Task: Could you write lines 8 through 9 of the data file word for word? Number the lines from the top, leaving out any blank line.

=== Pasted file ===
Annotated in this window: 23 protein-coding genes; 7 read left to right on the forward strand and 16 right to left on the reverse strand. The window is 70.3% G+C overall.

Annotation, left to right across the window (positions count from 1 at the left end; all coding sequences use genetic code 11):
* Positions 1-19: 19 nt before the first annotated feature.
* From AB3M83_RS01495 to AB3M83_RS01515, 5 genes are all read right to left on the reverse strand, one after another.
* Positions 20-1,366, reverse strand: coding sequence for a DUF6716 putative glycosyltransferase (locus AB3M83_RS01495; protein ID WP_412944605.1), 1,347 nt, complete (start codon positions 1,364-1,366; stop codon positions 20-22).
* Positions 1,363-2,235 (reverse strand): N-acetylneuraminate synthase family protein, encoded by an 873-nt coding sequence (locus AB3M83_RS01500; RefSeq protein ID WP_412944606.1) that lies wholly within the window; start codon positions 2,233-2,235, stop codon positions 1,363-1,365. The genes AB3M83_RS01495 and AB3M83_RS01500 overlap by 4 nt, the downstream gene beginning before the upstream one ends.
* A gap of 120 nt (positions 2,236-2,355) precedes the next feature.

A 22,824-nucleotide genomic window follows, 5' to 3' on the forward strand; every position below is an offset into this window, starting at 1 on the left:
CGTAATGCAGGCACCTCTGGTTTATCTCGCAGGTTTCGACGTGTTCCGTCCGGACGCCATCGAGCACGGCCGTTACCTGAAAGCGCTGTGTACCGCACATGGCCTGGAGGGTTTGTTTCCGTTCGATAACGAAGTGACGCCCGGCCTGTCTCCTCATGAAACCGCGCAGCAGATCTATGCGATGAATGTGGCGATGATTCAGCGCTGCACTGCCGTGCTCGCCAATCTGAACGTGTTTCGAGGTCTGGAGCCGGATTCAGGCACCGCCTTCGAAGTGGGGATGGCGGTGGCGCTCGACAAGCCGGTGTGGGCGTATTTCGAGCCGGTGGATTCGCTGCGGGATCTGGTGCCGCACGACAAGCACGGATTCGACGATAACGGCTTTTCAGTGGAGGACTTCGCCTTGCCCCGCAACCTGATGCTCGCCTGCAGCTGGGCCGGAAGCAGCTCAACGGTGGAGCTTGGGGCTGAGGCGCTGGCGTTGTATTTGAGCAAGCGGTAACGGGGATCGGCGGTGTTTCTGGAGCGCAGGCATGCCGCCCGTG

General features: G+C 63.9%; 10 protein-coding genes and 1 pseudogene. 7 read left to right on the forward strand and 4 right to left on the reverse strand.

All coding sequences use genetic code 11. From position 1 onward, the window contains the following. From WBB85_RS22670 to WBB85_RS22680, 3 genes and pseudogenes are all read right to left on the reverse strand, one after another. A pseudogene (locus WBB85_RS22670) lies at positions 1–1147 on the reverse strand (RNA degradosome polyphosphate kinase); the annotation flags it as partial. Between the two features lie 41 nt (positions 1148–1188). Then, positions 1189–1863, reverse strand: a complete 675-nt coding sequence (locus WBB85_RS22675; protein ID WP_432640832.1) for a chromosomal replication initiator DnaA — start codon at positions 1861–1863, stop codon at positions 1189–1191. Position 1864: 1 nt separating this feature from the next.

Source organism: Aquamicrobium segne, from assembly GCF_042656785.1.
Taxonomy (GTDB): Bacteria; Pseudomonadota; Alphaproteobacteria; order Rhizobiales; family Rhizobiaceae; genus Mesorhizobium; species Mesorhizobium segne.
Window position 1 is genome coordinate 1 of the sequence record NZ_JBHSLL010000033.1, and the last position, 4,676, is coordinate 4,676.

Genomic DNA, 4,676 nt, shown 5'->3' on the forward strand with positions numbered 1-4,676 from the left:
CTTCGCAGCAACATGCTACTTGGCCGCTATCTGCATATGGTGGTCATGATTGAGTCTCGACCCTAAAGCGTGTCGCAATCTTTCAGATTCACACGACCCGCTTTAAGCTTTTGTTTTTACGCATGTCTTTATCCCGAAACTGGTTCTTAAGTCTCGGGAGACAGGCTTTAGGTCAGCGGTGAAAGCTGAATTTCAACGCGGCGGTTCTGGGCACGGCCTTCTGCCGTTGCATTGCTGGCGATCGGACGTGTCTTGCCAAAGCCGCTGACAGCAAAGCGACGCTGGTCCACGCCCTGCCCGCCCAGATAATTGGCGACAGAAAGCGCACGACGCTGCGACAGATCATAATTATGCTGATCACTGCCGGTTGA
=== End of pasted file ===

A 22,824-nucleotide genomic window follows, 5' to 3' on the forward strand; every position below is an offset into this window, starting at 1 on the left:
CGTAATGCAGGCACCTCTGGTTTATCTCGCAGGTTTCGACGTGTTCCGTCCGGACGCCATCGAGCACGGCCGTTACCTGAAAGCGCTGTGTACCGCACATGGCCTGGAGGGTTTGTTTCCGTTCGATAACGAAGTGACGCCCGGCCTGTCTCCTCATGAAACCGCGCAGCAGATCTATGCGATGAATGTGGCGATGATTCAGCGCTGCACTGCCGTGCTCGCCAATCTGAACGTGTTTCGAGGTCTGGAGCCGGATTCAGGCACCGCCTTCGAAGTGGGGATGGCGGTGGCGCTCGACAAGCCGGTGTGGGCGTATTTCGAGCCGGTGGATTCGCTGCGGGATCTGGTGCCGCACGACAAGCACGGATTCGACGATAACGGCTTTTCAGTGGAGGACTTCGCCTTGCCCCGCAACCTGATGCTCGCCTGCAGCTGGGCCGGAAGCAGCTCAACGGTGGAGCTTGGGGCTGAGGCGCTGGCGTTGTATTTGAGCAAGCGGTAACGGGGATCGGCGGTGTTTCTGGAGCGCAGGCATGCCGCCCGTG